LOS ANGELES -- Southern California needs help.
Considering the seventh-ranked Trojans have won five straight games, including three shutouts, that might sound odd. But USC can't play for a national championship, or even reach the Rose Bowl, without some outside intervention.
California has far more control over its destiny. Four wins to finish the season would put the Golden Bears in the Rose Bowl for the first time in 50 years.
Sounds great for No. 21 Cal, until this is added: The Golden Bears (6-2, 4-1 Pac-10) play surging USC (7-1, 5-1) Saturday at the Los Angeles Coliseum.
"It's a huge challenge, but our players will be excited to play," Bears coach Jeff Tedford said. "I think everybody sees SC as the team to beat in the conference. It's difficult, but I don't think there's any doubt that if you're successful recruiting and you stay healthy, then you can compete.
"We've been up-and-down. I don't think we've put together a complete game yet."
USC is 24-0 in November games since Pete Carroll became coach in 2001, and has won four straight and six of seven over the Bears.
More important is the Trojans' recent history. Since losing 27-21 as 25-point favorites at Oregon State, the Trojans have outscored the opposition 214-20.
USC leads the nation in total defense (211.63 yards per game) and scoring defense (7.1 points). The Trojans have allowed just seven touchdowns this season -- four by Oregon State and three by their other seven opponents combined. Carroll has called this defense the best he's had at this stage of a season.
"Every year, SC has a good defense," Cal center Alex Mack said. "It's not any more uncomfortable than it normally is. It's an opportunity for me to go against some good players and show what I can do."
Mack will certainly be tested trying to block the likes of defensive lineman Fili Moala and linebackers Brian Cushing, Rey Maualuga and Kaluka Maiava.
"This game is kind of our season, whether or not it's the Pac-10 championship," Mack said.
The Bears can clinch a berth in the Rose Bowl by beating USC, Oregon State, Stanford and Washington.
"This is a big-time Pac-10 matchup," said USC quarterback Mark Sanchez, the Pac-10 leader in passing efficiency (163.3). "They lead the nation in interceptions. They're going to be a formidable opponent."
Unranked Oregon State (5-3, 4-1) also controls its destiny in the Rose Bowl race, knowing it will play in Pasadena on New Year's Day for the first time in 44 years by beating UCLA, Cal, Arizona and Oregon.
In the national title race, USC is seventh in the BCS standings. Several teams would have to lose for the Trojans to have a shot at reaching the BCS title game in Miami.
Carroll said he's not thinking about that.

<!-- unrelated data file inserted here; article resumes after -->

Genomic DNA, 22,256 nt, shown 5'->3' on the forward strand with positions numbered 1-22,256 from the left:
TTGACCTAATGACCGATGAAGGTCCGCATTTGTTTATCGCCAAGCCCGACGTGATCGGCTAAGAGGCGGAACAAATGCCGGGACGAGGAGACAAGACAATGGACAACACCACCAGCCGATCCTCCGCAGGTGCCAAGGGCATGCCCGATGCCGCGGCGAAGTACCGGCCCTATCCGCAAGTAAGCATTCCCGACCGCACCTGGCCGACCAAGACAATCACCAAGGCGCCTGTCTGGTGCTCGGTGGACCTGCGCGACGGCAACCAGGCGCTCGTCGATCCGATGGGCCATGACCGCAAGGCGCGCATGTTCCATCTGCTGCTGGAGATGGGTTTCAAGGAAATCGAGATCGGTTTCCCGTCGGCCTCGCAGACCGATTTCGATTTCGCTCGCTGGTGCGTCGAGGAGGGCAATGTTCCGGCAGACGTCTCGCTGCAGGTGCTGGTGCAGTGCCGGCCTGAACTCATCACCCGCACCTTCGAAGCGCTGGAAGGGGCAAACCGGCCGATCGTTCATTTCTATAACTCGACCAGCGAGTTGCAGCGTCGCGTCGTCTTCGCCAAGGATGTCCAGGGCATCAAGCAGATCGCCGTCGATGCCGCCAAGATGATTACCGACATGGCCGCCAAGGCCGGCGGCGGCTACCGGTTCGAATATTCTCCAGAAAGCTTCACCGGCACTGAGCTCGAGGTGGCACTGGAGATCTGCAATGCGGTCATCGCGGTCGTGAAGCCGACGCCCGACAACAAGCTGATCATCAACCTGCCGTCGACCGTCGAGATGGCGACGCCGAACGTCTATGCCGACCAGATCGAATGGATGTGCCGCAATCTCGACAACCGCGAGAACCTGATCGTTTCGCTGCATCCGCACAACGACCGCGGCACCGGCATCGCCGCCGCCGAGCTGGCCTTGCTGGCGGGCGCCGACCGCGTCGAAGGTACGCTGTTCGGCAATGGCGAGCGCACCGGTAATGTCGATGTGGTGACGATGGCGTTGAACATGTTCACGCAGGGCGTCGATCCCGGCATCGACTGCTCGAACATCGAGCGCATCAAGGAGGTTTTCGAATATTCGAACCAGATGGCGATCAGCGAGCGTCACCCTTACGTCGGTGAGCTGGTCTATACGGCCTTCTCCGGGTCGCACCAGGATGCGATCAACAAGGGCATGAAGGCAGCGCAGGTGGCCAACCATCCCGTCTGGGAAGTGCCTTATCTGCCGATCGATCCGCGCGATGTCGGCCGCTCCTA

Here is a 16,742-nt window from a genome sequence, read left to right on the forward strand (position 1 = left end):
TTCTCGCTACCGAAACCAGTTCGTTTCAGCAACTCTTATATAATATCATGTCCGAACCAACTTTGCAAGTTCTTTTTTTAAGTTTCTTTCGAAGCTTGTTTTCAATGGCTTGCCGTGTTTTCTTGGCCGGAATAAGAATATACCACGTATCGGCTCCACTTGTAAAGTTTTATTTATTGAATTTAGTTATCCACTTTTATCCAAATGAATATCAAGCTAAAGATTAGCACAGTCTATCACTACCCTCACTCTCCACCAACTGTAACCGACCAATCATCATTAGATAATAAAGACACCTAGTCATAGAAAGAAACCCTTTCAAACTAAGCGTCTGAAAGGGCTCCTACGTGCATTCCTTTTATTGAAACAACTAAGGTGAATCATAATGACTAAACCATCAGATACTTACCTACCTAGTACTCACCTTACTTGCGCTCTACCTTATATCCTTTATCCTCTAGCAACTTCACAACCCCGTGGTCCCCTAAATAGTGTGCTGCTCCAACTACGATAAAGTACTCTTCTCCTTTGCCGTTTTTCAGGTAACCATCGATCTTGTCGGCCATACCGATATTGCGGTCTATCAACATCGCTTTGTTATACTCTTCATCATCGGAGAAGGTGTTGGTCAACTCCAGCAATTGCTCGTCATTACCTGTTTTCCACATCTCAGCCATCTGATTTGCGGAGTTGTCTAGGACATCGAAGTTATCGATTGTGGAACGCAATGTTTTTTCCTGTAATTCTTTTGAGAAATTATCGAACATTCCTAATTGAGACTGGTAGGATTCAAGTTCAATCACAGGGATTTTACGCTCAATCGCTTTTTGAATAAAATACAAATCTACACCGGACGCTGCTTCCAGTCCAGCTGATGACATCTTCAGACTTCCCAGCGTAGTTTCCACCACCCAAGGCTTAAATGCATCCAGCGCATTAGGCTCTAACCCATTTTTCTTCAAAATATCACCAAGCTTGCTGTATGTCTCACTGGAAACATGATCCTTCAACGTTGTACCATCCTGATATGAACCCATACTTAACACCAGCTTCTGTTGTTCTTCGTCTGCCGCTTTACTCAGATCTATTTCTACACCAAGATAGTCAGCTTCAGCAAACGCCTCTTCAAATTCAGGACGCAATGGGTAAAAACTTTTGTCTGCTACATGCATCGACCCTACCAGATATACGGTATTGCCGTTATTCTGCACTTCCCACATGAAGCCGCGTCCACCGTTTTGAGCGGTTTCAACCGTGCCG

"We have to win this football game," he said. "We've learned over the years that's the only way you can go about this, to maximize your chance to focus properly. There's a lot of games to be played. We're going to keep on cranking and see if we can get something done here."
USC is ranked behind three one-loss teams in the BCS standings, and with the Pac-10 down this season it's hard for the Trojans to make up ground, no matter how impressively they win. Beating Cal convincingly, however, could provide a boost.
"Our conference isn't as strong this year," Trojans defensive end Kyle Moore acknowledged. "We know we shouldn't have lost that game earlier in the season. All we can do is keep winning."
Both teams have been successful offensively with balanced attacks; the Trojans have averaged 204.1 yards rushing and 256.0 yards passing in scoring 40.25 points per game, while the Bears have gained 171.8 yards rushing and 230.2 yards passing in scoring an average of 36.38 points.
"This is such a well-balanced football team we're playing that we're going to have to hit it on all cylinders here, including the special teams, in every way," Carroll said.
Kevin Riley and Nate Longshore have combined to pass for 1,832 yards and 18 touchdowns with seven interceptions while splitting time at quarterback, and Jahvid Best is averaging 105.1 yards rushing per game.
Riley suffered a mild concussion in Cal's 26-16 victory over Oregon last weekend, putting his status for Saturday's game in question. He returned to practice Wednesday, but Tedford might wait until game-time before naming a starter.
Defensively, Cal's 17 interceptions are tied with North Carolina for the most in the country.
"They're a physical group on the defensive side of the ball," USC fullback Stanley Havili said. "I think they're hungry. They've lost a couple games they shouldn't have lost."